17.
Indian J Med Res ; 153(5&6): 665-670, 2021 05.
Article in English | MEDLINE | ID: covidwho-1367963

ABSTRACT

Background & objectives: In the present scenario, the most common sample for diagnosis of COVID-19 by reverse transcription polymerase chain reaction (RT-PCR) is nasal and throat swab (NTS). Other sampling options such as gargle lavage have found limited application in clinical use mostly because of unavailability of an appropriate gargling liquid. This study was conducted to assess the stability of SARS-CoV-2 RNA in normal saline at 4°C that can serve as a gargling liquid as well as a transport medium. The study also looked at the agreement between NTS and gargle lavage/saliva for the detection of SARS-CoV-2. Methods: In 29 consecutive real-time RT-PCR (rRT-PCR) positive COVID-19 patients, paired NTS, gargle and saliva samples were taken. Samples were processed by rRT-PCR for the detection of SARS-CoV-2 RNA. To assess the SARS-CoV-2 RNA stability in normal saline, gargle lavage specimens were divided into two aliquots; one subset of the specimen was run within 4-6 h along with the routine samples (NTS and saliva) and the other subset was stored at 4°C and processed after 24-30 h. Agreement between cycle threshold (Ct) values from both the runs was compared using Bland-Altman (BA) analysis. Results: The positivity rates of rRT-PCR in NTS, saliva and gargle lavage samples were 82.7 (24/29), 79.3 (23/29) and 86.2 per cent (25/29), respectively. BA plot showed a good agreement between the Ct values of fresh and stored gargle samples, stipulating that there were no significant differences in the approximate viral load levels between the fresh and stored gargle lavage samples (bias: E gene -0.64, N gene -0.51, ORF gene -0.19). Interpretation & conclusions: Our study results show stability of SARS-CoV-2 RNA in the gargle samples collected using normal saline up to 24-30 h. Gargle lavage and saliva specimen collection are cost-effective and acceptable methods of sampling for the detection of SARS-CoV-2 RNA by rRT-PCR. These simplified, inexpensive and acceptable methods of specimen collection would reduce the cost and workload on healthcare workers for sample collection.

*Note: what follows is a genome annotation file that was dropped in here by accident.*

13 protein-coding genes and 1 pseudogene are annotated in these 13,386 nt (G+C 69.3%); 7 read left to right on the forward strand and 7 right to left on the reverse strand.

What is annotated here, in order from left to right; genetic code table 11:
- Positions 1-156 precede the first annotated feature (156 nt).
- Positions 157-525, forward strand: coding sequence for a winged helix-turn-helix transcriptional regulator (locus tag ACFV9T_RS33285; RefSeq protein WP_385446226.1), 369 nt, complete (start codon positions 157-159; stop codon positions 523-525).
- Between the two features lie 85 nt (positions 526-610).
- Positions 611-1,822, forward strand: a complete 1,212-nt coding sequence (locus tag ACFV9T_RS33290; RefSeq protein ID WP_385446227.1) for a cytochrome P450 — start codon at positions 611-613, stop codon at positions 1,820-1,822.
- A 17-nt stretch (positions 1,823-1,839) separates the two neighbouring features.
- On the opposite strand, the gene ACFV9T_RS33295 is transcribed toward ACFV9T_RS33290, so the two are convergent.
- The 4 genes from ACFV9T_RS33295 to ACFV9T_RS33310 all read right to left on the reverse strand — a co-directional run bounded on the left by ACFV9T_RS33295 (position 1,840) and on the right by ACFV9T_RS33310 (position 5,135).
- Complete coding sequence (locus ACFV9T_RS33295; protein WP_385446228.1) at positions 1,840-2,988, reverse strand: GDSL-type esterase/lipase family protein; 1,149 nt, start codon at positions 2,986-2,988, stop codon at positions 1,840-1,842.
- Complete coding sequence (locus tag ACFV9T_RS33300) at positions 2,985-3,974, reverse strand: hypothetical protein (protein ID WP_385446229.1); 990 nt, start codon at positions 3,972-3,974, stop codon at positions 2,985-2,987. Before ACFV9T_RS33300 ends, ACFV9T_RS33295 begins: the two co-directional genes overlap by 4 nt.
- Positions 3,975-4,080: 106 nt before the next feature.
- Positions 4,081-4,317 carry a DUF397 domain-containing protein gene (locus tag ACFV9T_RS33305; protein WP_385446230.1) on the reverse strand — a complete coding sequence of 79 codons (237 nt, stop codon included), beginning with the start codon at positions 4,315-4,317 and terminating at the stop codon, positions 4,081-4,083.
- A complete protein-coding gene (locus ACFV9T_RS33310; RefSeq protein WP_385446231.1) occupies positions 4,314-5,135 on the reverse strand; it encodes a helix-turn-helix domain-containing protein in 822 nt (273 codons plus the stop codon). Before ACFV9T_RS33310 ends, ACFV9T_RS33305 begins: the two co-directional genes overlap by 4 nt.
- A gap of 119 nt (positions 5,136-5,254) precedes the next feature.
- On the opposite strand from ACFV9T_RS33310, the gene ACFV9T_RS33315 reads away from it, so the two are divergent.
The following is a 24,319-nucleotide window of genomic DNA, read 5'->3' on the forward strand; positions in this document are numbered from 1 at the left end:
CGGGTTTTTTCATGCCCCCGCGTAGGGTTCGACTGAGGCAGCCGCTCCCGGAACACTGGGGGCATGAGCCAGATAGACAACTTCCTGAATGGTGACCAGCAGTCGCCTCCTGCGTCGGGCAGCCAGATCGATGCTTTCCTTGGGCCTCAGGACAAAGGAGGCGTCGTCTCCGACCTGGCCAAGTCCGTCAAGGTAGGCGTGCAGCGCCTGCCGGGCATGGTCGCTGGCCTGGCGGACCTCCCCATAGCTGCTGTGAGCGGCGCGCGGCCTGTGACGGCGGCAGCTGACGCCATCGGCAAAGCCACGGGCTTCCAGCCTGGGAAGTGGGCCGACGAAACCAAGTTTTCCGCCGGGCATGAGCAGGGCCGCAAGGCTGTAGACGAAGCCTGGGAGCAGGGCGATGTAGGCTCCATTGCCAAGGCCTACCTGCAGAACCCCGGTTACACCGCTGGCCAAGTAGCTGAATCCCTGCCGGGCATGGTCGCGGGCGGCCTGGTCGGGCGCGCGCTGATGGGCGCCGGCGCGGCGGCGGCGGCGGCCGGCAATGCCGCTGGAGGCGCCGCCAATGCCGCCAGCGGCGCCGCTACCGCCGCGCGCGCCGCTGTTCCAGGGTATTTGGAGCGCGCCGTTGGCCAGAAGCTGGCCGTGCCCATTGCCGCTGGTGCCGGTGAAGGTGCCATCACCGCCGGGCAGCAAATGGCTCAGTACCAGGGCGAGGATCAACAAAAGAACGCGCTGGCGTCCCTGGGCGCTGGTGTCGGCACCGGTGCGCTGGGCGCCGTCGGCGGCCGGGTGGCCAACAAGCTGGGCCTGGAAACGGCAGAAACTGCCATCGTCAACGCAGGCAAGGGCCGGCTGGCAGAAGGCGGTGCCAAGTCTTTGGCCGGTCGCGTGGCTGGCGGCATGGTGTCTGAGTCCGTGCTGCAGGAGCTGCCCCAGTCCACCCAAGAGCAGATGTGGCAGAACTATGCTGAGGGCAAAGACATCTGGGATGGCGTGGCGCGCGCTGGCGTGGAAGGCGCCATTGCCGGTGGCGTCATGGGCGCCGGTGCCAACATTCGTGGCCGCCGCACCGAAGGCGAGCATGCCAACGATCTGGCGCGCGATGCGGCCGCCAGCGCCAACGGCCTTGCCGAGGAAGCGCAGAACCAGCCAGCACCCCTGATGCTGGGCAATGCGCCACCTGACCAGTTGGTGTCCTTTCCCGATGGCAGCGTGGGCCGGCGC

Subject(s)
COVID-19 , Saliva , Humans , Nasopharynx , Pharynx , RNA, Viral/genetics , SARS-CoV-2 , Specimen Handling , Therapeutic Irrigation
18.
Expert Rev Respir Med ; 15(10): 1367-1375, 2021 10.
Article in English | MEDLINE | ID: covidwho-1338604

ABSTRACT

OBJECTIVES: To study the histopathology of patients dying of COVID-19 using post-mortem minimally invasive sampling techniques. METHODS: This was a single-center observational study conducted at JPNATC, AIIMS. Thirty-seven patients who died of COVID-19 were enrolled. Post-mortem percutaneous biopsies were taken from lung, heart, liver, kidney and stained with hematoxylin and eosin. Immunohistochemistry was performed using CD61 and CD163. SARS-CoV-2 virus was detected using IHC with primary antibodies. RESULTS: The mean age was 48.7 years and 59.5% were males. Lung histopathology showed diffuse alveolar damage in 78% patients. Associated bronchopneumonia was seen in 37.5% and scattered microthrombi in 21% patients. Immunopositivity for SARS-CoV-2 was observed in Type II pneumocytes. Acute tubular injury with epithelial vacuolization was seen in 46% of renal biopsies. Seventy-one percent of liver biopsies showed Kupffer cell hyperplasia and 27.5% showed submassive hepatic necrosis. CONCLUSIONS: Predominant finding was diffuse alveolar damage with demonstration of SARS-CoV-2 protein in the acute phase. Microvascular thrombi were rarely identified in any organ. Substantial hepatocyte necrosis, Kupffer cell hypertrophy, microvesicular, and macrovesicular steatosis unrelated to microvascular thrombi suggested that liver might be a primary target of COVID-19.


Subject(s)
COVID-19 , Autopsy , Humans , Lung , Male , Middle Aged , SARS-CoV-2 , Tertiary Care Centers
19.
QJM ; 2021 Jul 15.
Article in English | MEDLINE | ID: covidwho-1310938
20.
BMJ Case Rep ; 14(5)2021 May 05.
Article in English | MEDLINE | ID: covidwho-1218216

ABSTRACT

Platypnoea-orthodeoxia syndrome (POS) is a rare entity characterised by respiratory distress and/or hypoxia developing in the sitting/upright posture, which is relieved in the supine posture. It is caused by cardiac, pulmonary and non-cardiopulmonary diseases. COVID-19 can have varying respiratory manifestations including acute respiratory distress syndrome (ARDS) and sequelae-like pulmonary fibrosis. POS has been rarely reported in patients with COVID-19. Here we report a case of POS in a patient recovering from severe COVID-19 ARDS. As he was gradually mobilised after his improvement, he had worsening dyspnoea in the sitting position with significant relief on assuming a supine posture. He was diagnosed with POS after ruling out other causes of POS. He was treated with oxygen support in upright posture and chest physiotherapy was continued, to which he showed improvement. POS is a rare manifestation of COVID-19 which needs awareness as it can be diagnosed easily and can respond to continued supportive care.


Subject(s)
COVID-19 , Foramen Ovale, Patent , Dyspnea/etiology , Humans , Hypoxia/etiology , Hypoxia/therapy , Male , SARS-CoV-2